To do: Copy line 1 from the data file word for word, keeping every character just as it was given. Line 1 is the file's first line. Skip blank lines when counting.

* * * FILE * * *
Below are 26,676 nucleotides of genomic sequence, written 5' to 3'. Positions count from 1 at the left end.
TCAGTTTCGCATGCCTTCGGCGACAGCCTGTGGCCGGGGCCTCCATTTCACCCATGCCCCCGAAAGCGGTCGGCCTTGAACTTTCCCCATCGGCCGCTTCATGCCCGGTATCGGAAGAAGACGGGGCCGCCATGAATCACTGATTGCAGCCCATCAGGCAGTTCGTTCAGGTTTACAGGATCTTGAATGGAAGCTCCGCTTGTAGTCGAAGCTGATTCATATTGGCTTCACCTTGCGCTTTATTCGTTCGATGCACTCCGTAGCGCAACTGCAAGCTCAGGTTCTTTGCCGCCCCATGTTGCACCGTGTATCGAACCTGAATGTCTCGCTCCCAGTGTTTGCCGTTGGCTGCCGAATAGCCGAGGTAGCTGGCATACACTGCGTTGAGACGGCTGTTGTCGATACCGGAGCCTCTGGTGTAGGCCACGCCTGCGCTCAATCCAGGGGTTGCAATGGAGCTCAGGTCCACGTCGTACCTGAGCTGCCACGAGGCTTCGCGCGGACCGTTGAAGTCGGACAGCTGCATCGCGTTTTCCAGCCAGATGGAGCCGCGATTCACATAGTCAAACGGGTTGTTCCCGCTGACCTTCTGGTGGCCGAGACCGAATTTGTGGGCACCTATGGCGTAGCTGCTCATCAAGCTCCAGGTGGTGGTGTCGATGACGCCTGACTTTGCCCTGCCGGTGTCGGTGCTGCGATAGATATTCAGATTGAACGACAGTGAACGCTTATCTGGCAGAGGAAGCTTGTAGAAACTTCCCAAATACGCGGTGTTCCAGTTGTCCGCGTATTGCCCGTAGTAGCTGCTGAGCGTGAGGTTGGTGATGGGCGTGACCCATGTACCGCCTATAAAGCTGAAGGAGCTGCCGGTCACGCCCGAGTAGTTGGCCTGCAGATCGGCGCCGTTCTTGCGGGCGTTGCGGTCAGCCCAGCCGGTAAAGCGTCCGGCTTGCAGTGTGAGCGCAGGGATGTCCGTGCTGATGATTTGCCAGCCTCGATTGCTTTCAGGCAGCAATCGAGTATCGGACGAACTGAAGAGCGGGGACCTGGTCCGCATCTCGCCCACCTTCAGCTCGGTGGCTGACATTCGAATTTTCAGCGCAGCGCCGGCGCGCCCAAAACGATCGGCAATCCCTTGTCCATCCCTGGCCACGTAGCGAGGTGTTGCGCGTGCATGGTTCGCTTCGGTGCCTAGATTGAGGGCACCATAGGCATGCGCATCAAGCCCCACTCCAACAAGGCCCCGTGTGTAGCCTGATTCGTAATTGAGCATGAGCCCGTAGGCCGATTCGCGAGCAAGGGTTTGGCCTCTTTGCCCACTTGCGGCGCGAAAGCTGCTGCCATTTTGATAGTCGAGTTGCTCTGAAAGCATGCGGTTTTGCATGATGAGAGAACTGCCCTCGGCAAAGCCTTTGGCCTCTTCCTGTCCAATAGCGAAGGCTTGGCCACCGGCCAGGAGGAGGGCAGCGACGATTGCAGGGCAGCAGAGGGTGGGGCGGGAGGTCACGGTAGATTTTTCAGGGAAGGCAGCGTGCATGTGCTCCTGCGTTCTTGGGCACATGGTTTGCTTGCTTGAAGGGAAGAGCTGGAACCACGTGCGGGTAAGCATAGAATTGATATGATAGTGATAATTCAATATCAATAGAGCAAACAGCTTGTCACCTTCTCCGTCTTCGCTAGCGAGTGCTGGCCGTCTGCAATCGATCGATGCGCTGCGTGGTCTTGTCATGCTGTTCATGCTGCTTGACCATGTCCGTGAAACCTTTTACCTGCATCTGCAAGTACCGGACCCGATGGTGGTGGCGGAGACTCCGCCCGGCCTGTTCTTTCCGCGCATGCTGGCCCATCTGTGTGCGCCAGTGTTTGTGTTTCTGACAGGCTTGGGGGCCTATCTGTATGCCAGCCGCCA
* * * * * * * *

Below are 26,676 nucleotides of genomic sequence, written 5' to 3'. Positions count from 1 at the left end.